Planned vocational high school gets state backing

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CFCC's north campus is a potential site for a CTE high school, which just received state funds to assist with planning and designing the campus. Courtesy image.
CFCC’s north campus is a potential site for a CTE high school, which just received state funds to assist with planning and designing the campus. Courtesy image.

A vocational high school in the works for New Hanover County has gotten some major backing from state lawmakers.

The local district announced last week the N.C. House of Representatives included a $1 million grant for the career-technical education (CTE) campus, which could begin welcoming students as early as August 2017. The money has been earmarked for planning and design phases of the project, according to a New Hanover County Schools spokeswoman.

The oft-discussed CTE concept is one that has been particularly advocated and promoted by Rep. Ted Davis, a Republican who represents the county.

“New Hanover County Schools is very grateful for the state funding and the support that it will provide for our regional CTE high school,” Superintendent Dr. Tim Markley said. “Rep. Davis and Speaker of the House Tim Moore understand our desire to plan and build a vocational high school that will be unique to our region, as well as eastern North Carolina.”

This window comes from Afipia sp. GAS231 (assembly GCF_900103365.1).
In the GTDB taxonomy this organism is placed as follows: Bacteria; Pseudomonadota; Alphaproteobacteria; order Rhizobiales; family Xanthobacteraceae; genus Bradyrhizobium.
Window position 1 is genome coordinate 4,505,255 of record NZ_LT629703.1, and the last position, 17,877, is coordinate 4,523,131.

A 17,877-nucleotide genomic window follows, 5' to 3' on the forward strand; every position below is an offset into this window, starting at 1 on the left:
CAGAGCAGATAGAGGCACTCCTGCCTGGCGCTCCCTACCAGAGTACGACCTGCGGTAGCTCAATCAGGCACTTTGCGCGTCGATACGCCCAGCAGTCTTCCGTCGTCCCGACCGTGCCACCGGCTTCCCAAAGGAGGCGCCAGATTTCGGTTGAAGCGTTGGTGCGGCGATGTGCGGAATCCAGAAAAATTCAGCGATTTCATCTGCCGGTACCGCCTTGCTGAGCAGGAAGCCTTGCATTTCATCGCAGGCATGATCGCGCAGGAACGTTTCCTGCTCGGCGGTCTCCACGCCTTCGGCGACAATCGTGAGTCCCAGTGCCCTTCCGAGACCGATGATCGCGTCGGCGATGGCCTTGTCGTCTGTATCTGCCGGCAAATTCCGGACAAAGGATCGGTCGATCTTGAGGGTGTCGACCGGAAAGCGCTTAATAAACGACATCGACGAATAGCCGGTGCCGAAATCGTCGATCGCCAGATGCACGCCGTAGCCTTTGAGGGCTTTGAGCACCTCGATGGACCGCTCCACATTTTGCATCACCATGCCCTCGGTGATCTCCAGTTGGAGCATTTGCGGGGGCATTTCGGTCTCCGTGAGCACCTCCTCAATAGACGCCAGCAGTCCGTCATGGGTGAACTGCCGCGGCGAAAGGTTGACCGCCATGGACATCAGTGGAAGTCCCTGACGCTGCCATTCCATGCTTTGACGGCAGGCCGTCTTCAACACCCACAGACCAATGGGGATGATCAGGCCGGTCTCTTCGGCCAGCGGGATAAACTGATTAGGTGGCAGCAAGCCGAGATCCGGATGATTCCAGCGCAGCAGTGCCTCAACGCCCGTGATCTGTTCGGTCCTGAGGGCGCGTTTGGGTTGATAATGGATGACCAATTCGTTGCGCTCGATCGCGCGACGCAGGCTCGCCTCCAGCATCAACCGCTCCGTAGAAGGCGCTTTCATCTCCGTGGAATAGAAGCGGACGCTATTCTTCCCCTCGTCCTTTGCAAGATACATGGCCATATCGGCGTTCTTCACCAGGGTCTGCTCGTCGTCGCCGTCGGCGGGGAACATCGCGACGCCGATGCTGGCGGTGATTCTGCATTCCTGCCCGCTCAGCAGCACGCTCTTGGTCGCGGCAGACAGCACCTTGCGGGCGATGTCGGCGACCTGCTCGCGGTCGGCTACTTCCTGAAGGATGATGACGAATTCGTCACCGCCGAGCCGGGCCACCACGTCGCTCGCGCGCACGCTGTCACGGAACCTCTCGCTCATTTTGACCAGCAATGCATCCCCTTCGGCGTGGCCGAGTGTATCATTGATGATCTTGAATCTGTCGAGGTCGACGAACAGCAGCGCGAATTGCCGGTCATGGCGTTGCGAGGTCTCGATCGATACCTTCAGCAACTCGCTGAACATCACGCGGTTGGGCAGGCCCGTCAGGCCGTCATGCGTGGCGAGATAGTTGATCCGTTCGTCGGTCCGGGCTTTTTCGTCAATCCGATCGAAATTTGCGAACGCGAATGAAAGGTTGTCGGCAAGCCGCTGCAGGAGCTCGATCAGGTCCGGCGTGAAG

The school is a joint venture involving Cape Fear Community College (CFCC) and Pender County Schools. Earlier this year, all parties involved met to discuss the timeline moving forward and evaluate potential sites, one of which is CFCC’s northern campus, a location that would accommodate students from both New Hanover and Pender.

Though not required, New Hanover county commissioners gave an official thumbs-up to the plan earlier this year. That kind of unsolicited support, along with the recent state backing, tells board member Lisa Estep that the community is ready for a CTE high school. Estep is also co-chairwoman of the district’s CTE high school committee.

 

 

Shaped by local demand for skilled, workforce-ready employees, the CTE school will provide hands-on training in a variety of fields, including mechanics, construction, hospitality, food service and public safety. Enrolled students will also have the option of taking CFCC courses in their chosen career path while still in high school.

 

“The development of a CTE high school will provide students an alternative to college and the opportunity to complete high school with skills needed to be successful in today’s workforce,” said New Hanover County Board of Education chairman Don Hayes.